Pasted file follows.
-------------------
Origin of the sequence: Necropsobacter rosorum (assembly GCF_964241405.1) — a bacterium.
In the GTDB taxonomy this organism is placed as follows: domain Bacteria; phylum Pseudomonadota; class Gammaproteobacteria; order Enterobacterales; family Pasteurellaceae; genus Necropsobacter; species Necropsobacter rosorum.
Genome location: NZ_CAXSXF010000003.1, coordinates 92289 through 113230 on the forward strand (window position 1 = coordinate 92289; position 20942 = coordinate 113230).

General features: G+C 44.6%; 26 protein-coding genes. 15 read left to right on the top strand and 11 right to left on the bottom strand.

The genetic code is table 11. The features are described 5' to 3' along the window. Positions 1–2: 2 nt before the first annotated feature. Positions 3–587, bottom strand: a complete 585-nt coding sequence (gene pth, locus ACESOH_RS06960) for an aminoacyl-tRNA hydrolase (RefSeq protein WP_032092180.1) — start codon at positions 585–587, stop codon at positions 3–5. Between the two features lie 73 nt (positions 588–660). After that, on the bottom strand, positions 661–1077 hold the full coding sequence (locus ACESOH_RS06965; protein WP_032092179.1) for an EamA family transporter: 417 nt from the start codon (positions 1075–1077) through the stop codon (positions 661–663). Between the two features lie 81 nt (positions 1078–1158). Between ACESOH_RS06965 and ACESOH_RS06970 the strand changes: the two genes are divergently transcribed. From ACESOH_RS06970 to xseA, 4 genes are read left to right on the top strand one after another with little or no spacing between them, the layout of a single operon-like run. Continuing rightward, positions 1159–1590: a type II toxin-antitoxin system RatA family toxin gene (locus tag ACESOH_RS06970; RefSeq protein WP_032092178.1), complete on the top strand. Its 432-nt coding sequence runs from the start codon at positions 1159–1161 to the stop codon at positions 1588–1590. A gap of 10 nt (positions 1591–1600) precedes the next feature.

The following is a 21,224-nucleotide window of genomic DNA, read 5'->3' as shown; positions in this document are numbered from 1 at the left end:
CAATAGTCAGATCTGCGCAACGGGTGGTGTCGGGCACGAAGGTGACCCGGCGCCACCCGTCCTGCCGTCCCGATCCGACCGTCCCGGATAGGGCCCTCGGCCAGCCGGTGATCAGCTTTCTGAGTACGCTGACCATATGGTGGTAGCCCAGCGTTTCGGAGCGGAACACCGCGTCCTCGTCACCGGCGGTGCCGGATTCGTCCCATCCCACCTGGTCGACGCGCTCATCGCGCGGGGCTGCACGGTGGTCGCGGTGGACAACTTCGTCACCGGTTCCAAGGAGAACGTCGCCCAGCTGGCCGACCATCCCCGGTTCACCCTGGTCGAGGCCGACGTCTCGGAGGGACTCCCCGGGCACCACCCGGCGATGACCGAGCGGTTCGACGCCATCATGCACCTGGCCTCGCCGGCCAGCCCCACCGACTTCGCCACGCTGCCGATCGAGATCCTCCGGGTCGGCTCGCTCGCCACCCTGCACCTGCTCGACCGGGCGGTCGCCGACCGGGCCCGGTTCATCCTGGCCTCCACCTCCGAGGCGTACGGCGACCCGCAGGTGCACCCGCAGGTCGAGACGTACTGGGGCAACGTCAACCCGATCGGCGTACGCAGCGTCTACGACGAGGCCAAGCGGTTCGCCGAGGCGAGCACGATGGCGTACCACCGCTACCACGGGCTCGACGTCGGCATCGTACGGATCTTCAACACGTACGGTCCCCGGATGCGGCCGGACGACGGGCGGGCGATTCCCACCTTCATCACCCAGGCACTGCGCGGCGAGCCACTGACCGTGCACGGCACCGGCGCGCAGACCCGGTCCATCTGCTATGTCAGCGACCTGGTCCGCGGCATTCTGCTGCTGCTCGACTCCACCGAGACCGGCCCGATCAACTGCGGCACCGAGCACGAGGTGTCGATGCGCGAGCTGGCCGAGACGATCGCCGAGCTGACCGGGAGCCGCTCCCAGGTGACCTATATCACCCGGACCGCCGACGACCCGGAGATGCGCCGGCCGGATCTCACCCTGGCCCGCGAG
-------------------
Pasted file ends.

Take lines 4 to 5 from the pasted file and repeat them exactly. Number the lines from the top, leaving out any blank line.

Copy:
General features: G+C 44.6%; 26 protein-coding genes. 15 read left to right on the top strand and 11 right to left on the bottom strand.

The genetic code is table 11. The features are described 5' to 3' along the window. Positions 1–2: 2 nt before the first annotated feature. Positions 3–587, bottom strand: a complete 585-nt coding sequence (gene pth, locus ACESOH_RS06960) for an aminoacyl-tRNA hydrolase (RefSeq protein WP_032092180.1) — start codon at positions 585–587, stop codon at positions 3–5. Between the two features lie 73 nt (positions 588–660). After that, on the bottom strand, positions 661–1077 hold the full coding sequence (locus ACESOH_RS06965; protein WP_032092179.1) for an EamA family transporter: 417 nt from the start codon (positions 1075–1077) through the stop codon (positions 661–663). Between the two features lie 81 nt (positions 1078–1158). Between ACESOH_RS06965 and ACESOH_RS06970 the strand changes: the two genes are divergently transcribed. From ACESOH_RS06970 to xseA, 4 genes are read left to right on the top strand one after another with little or no spacing between them, the layout of a single operon-like run. Continuing rightward, positions 1159–1590: a type II toxin-antitoxin system RatA family toxin gene (locus tag ACESOH_RS06970; RefSeq protein WP_032092178.1), complete on the top strand. Its 432-nt coding sequence runs from the start codon at positions 1159–1161 to the stop codon at positions 1588–1590. A gap of 10 nt (positions 1591–1600) precedes the next feature.